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Legislature approves state General Fund Budget


Both houses of the Alabama legislature approved the conference committee report on the state General Fund Budget Thursday. Alabama Gov. Kay Ivey praised the legislature for their work on the budget.

“While remaining steadfast in our fiscally conservative approach, we have put forward a General Fund, which provides important funding that moves our state in a positive direction. Very importantly, we are wisely using our dollars to tackle some of our state’s major challenges,” Gov. Ivey said. “From areas of public safety to mental health, state is making great strides. I am very proud that this year’s budget returns $35 million to our Road and Bridge Fund. I applaud General Fund Chairs Rep. Clouse and Sen. Albritton for their tremendous leadership on this legislation. The Alabama Legislature can be proud of this strong budget.”

State Senate President Del Marsh, R-Anniston, praised the work that Senator Greg Albritton, R-Atmore, did on the budget. Albritton chairs the Senate Finance and Taxation Committee.

“I want to commend Sen. Albritton on passage of his first General Fund budget,” Marsh said. “Although this is usually a thankless job, Sen. Albritton did an excellent job of working with the General Fund Committee, Senators on the floor, colleagues in the House, as well as countless hours behind the scenes to ensure that this budget was fair to everyone in Alabama.”

“This is a budget that received bipartisan support and that all Senators can be proud of,” Marsh added. “Through conservative fiscal practices and living within our means we have been able to come out with a robust budget that provides funding for state agencies including more money to our corrections system to hire new officers, money to hire new state troopers, an increase to Mental Health and a sizable reserve for future budgets. I thank everybody for their diligent work.”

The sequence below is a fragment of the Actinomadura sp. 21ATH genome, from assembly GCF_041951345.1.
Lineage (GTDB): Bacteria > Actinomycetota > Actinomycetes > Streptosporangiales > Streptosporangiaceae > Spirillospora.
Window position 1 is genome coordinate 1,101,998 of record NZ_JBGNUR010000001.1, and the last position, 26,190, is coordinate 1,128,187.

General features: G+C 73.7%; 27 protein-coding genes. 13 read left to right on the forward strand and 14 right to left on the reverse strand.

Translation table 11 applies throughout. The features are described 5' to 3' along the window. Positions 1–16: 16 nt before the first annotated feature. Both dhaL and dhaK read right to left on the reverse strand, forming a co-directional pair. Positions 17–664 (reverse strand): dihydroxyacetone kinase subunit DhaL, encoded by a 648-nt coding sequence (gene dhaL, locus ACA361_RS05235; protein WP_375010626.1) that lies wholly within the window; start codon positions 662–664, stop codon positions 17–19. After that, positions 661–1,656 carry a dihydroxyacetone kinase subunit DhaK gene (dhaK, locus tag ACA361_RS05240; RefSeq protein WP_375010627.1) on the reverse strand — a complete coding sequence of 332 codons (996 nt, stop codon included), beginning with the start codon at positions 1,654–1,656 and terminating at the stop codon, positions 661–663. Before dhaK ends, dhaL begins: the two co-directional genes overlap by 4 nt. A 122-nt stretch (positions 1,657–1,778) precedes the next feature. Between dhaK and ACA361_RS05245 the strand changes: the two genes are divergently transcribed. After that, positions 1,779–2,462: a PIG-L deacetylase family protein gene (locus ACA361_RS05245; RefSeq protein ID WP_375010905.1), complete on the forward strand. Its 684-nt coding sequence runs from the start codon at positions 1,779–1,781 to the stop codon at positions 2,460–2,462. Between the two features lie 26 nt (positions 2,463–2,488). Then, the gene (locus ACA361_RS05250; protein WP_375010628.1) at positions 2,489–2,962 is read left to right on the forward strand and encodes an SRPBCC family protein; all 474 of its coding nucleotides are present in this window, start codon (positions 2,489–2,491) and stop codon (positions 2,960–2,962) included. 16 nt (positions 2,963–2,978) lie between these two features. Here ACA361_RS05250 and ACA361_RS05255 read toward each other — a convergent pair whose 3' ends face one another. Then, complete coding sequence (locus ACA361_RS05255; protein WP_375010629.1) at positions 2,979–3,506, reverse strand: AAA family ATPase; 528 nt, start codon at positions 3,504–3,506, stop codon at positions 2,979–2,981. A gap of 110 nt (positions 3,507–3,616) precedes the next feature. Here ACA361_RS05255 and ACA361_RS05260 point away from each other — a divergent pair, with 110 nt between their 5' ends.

House Bill 152 is sponsored by State Representative Steve Clouse, R-Ozark, who chairs the House Ways and Means General Fund Committee, which is tasked with taking the Governor’s proposed general fund budget recommendation and crafting that into a budget. The SGF then has to pass the House, before going to Albritton’s committee in the Senate, which made several changes to the budget before releasing it to the full Senate. The full Senate passed the SGF with Albritton’s changes. The House then rejected the Albritton budget. A conference committee, that included both Albritton and Clouse, then crafted a compromise budget. That conference committee report on the SGF budget was then approved by both Houses on Thursday.

Alabama uses an arcane budgeting system that divides state government into two budgets: the SGF and the ETF (Education Trust Fund). Most of the money for the two budgets are earmarked allowing very little flexibility in moving money from one budget to another. The SGF for fiscal year 2020 is $2.1 billion, while the ETF is $7.1 billion.

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Albritton and Clouse tried to increase future SGFs by $166 million a year through passage of a paper lottery. The controversial paper lottery bill, SB220, passed the Senate but was dead on arrival in the House, partially because House Democrats thought more of the money should go to the ETF instead of to the SGF.

The legislature is expected to be called into a special session in September or October to fund new prisons to replace the state’s aging and badly overcrowded prisons before the federal court system takes over management of the prisons, which the U.S. Justice Department calls the most dangerous in America.

Ironically, the ETF budget in 2019 had an overage of over $280 million that will be spread among all of the state’s public schools, colleges, and universities through two supplemental 2019 appropriations, due to the booming Trump/Ivey economy. In another state, the legislature could have used that extra income tax, sale tax, and use tax money to pay all the front end costs of the proposed $800 million prison construction project; but because this is Alabama and we have by far the most earmarked money of any state in the nation; none of that money could be used to deal with the problems at the Alabama Department of Corrections as ADOC is in the SGF budget, not the ETF budget. Democrats would rather spend more SGF dollars on Medicaid Expansion; but there is no money to do that either without gutting other SGF agencies.  The state also have approximately $4 billion in earmarked revenues that are outside of the state’s two formal budgets and draws down an additional $7 to 8 billion in federal matching dollars.

The legislature will return today for the last day of the session. The major effort for today will be passing the conference committee report on the ETF and considering a constitutional amendment to abolish the elected State Board of Education and repeal and replace the much-maligned Common Core educational standards.

Brandon Moseley is a former reporter at the Alabama Political Reporter.

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